Step Four: Plan for Guest Posts and Roundups
You don’t have to have something to fill every single part of the calendar on the days you intend to publish. You can leave room for curated link round ups, and guest posts from other bloggers, too. And until you gain enough traction to get people submitting guest posts to you, you can use networks to help you.
- My Blog Guest: This is a free website for guest bloggers. You can sign up and offer guest blog content to other bloggers, and also let bloggers know you’re open to receiving and publishing guest posts from them. You can use the platform to network with other bloggers and build relationships, too.
- Blogger LinkUp: This website is a list of resources for bloggers, but part of the website is dedicated to connecting bloggers and guest posters. You can submit requests for the type of posts you’re looking for, and other people can reach out to submit posts that fit those guidelines.
Becoming a part of these two sites can help you fill your editorial calendar with quality content without having to write every single thing yourself. As far as roundups go, you can host your own, or use them to promote your content on other blogs.
There’s some debate as to whether guest posts are a viable part of an SEO strategy anymore. In fact, Matt Cutts, a Google employee, said himself that guest blogging is no longer effective for SEO in January 2014. He says it’s gotten too spammy, and just doesn’t carry the same weight as it used to.
Others argue the practice isn’t dead – the statement from Cutts just meant the low quality fluff wasn’t going to pass anymore. Focus on quality, and the rest will fall into place. That’s why we’re still talking about guest blogging/posting years later. If you’re a good writer (or hire a good one to ghost for you) and can provide quality and value with each of your posts – whether they’re going on your blog, another blog, or a major publishing platform – then that’s all that really matters.
Step Five: Start Filling Everything In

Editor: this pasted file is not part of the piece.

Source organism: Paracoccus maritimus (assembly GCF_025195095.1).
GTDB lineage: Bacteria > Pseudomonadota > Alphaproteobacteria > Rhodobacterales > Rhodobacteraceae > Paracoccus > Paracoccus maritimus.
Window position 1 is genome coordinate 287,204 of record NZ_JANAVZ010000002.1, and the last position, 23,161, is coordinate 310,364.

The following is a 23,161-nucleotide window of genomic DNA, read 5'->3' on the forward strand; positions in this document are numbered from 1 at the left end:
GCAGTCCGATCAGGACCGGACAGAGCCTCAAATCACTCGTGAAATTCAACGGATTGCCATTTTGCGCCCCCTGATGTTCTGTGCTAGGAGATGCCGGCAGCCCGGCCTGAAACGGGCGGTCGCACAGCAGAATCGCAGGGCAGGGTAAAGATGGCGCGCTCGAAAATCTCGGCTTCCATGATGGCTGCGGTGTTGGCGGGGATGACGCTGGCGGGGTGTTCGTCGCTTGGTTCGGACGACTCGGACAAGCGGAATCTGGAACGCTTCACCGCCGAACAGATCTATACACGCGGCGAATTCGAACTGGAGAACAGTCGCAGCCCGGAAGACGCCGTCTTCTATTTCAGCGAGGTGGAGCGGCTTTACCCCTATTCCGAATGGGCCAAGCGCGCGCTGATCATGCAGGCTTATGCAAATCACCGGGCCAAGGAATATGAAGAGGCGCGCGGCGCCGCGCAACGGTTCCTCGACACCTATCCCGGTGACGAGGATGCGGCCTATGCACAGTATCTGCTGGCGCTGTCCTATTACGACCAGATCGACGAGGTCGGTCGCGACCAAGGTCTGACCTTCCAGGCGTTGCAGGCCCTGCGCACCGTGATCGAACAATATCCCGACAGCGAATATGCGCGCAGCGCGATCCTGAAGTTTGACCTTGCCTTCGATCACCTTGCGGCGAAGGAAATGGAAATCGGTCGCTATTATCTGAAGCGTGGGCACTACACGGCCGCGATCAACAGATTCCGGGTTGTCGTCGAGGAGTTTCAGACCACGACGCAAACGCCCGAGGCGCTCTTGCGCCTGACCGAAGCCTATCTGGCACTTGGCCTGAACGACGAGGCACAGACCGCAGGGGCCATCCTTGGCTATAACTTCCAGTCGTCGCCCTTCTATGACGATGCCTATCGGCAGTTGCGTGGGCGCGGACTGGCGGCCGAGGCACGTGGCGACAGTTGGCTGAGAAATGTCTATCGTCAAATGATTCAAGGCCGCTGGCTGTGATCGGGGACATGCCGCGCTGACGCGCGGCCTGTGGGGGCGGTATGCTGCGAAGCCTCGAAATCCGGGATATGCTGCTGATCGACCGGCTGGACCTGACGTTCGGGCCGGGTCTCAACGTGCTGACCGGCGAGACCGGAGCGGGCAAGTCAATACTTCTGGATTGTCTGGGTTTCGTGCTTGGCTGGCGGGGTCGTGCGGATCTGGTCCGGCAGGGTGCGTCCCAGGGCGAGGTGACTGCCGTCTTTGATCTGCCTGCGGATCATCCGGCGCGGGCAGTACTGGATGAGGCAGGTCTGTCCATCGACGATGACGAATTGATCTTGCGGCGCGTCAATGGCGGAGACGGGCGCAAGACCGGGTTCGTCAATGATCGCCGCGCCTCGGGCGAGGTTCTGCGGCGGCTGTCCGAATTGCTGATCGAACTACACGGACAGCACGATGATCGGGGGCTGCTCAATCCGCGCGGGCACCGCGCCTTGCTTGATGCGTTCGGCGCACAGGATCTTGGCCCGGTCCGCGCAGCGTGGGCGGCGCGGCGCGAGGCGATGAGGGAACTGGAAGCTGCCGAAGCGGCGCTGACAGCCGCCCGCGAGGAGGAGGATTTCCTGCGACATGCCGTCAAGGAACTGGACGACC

The beauty of an editorial calendar is the flexibility that’s built into it. As ideas start coming to you, start filling in as many details as much as possible. You’ll only be locked in to certain topics for certain times of the year – such as holiday topics around those days – but everything else you can move around as you see fit.
It’s up to you how much work you want to do at this stage – simply coming up with basic topic ideas could be enough, or, you may want to go more in-depth here, to make the actual writing stage simpler when the time comes.
What I like to do is come up with as many ideas as possible, place them on my calendar, and then when I’m finished there, I focus on the week at hand with more detail – finding keywords, images, and some basic links for research. Once I write a couple posts for the week, I’ll go back add more details to the topics for the rest of the month, so I can sit down and just write, for the most part.
That’s what works for me, but I realize that workflow won’t work for everyone. The beauty of the calendar is you can setup a workflow that works well for you. You may choose to batch your topics, batch your images… or write full post outlines, working only one week at a time for the whole year. Play around with it until you find the most efficient workflow that makes sense for you.
Step Six: Write and Schedule
Even if you don’t get the whole thing filled in right away, start writing and scheduling the first posts you have on tap for at least the first week, if not the first week or two. You don’t want to get too far ahead if your topics rely on timeliness, but you want to be far enough ahead to where you can take an unexpected day off without throwing off your entire blogging schedule.
I like to sit down once a week and write the posts for the week, going back to my editorial calendar to see what’s on tap. Some weeks, when I know I have more going on than usual, I will write less. But, the weeks when I know I have time, I will write a few more, just to make sure I have a steady flow of content ready to be published.
Step Seven: Consider What and How You Can Repurpose
Just because you’ve written a blog post on a topic doesn’t mean you can’t use that post or topic again. I’ve written about all the ways you can repurpose content, to help you get those creative juices flowing.
Keep Yourself On Track with Your Calendar
Blogging is hard work, and since consistency is the key to making it work for your business, your editorial calendar is a critical tool for your success. It should keep you from running out of things to blog about, and give you what you need to write ahead of time when you have extra time to devote to your blog.
What kind of editorial calendar do you use? Do you keep it with your social media calendar, or separate from it? Tell me in the comments below.
Photo credit: iStock